As an Amazon Associate we earn from qualifying purchases.
Capturing waves breaking over rocks is an aesthetic sight. However, you need to capture it in the right light to get the best shots. So, what time would be best for photographing waves breaking over rocks?
What Time Would Be Best for Photographing Waves Breaking Over Rocks?
The best time for photographing waves breaking over rocks is the golden hour. At this time, the warm sunlight lights up the waves and makes the water look like it’s glistening. By taking photos at golden hour, you can capture the waves crashing over rocks using a fast shutter to freeze the waves or by taking a long exposure to provide more movement in the frame.
Besides golden hour, you can also take pictures of waves during the blue hour and nighttime.
Why Golden Hour Works Best for Photographing Waves
Golden hour is the hour right before sunset or right after sunrise. At this time, you will find the sun to be very low, and therefore, the light it emits is super soft and flattering.
Moreover, sunlight is warmer and less harsh than during the middle of the day. The light is just enough to allow you to capture photos with a fast shutter speed. This allows you to capture waves in a frozen motion. You can also adjust your settings to take long exposures during golden hour.
At this time, the light goes through the waves, instead of being right above it. This gives the water a good color and texture and allows you to capture aesthetic shots. When the sunlight goes through the water, it highlights the foam and creates amazing effects.
There are a few challenges associated with capturing photos in the golden hour:
- Conditions: The main problem during golden hour is that the conditions are changing rapidly. The sun setting very quickly, leaving you with less time to get into position and capture photos.
- Tones: Sometimes, the golden hue might be too warm for your preference, and you will need to do more work in Lightroom or Photoshop to adjust the tones and colors.
- Reflection: The lighting might overpower the water and reflect back. This might ruin the shot as you might get glares from the water’s surface.
Other Times to Capture Waves Breaking Over Rocks
Although the golden hour is the best for capturing photos of waves, there are many other times that you can capture them too. These include the blue hour as well as the nighttime. It’s also important to consider the tidal times when planning your photo shoot.
The blue hour comes an hour right after sunset or before sunrise. The sun has not risen or has already set during this time; however, there is still some light to play around with. During this time, you will find a bluish tone in your images.
This works very well when you are photographing waves crashing into rocks because the tone blends in well with the color of the water. Also, the light during this time is even lighter than that of the golden hour, and there are no chances of reflection in the water. Therefore, you would not have to worry about glares.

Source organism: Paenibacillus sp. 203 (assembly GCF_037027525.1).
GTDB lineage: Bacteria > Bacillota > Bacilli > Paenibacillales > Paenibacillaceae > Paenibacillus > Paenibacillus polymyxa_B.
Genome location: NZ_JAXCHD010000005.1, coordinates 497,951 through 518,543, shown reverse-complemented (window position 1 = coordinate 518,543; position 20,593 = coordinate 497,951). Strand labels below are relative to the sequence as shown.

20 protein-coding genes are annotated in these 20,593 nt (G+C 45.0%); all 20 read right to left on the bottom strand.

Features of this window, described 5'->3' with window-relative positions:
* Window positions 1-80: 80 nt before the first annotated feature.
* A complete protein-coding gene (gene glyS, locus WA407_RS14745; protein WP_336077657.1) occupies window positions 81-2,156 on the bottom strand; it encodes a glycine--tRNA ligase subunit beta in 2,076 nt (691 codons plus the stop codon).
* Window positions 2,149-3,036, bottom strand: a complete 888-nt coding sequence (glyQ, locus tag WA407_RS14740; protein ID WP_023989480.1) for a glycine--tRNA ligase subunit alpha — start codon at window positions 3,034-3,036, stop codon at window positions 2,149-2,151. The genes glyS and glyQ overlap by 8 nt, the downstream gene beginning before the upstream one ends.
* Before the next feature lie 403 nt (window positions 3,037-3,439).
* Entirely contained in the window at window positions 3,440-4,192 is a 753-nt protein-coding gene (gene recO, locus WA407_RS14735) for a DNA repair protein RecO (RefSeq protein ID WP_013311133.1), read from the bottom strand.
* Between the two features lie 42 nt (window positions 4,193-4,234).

This time is right after the blue hour. Although some people might believe that nighttime is not good for capturing photos, some of the best pictures are taken at night.
At night, the moonlight can light up the water. The light is not strong, so there is no glare; however, you can capture some great photos of waves at night. At this time, you need to use a long exposure. Use a slow shutter speed and a wide aperture to let more light enter your camera.
Besides the lighting, you should know the tidal times to capture the waves breaking over rocks. There are specific times when waves are higher, and these differ from place to place. You can capture bigger waves by getting there during one of these times.
You can combine these times with golden hour photography too. However, you need to research and plan ahead before making your way to these spots. Sometimes, if the tide is too high, it might be over the rocks.
How Do You Photograph Waves?
To photograph waves, you need the right equipment and the right camera settings. Follow these steps:
- If you want to freeze the waves, you need a faster shutter speed of above 1/1000 seconds.
- Keep the ISO levels low (below 400) if you have a wider aperture of around f/1.6.
- There might be some splashes of water that might damage your gear. Bring protective gear for your camera and extra batteries.
Golden hour can be great for capturing waves. This is due to the warm sunlight and golden hue that makes the experience aesthetic. Besides this, you can capture photos during the blue hour where the bluish tones match well with the color of the water.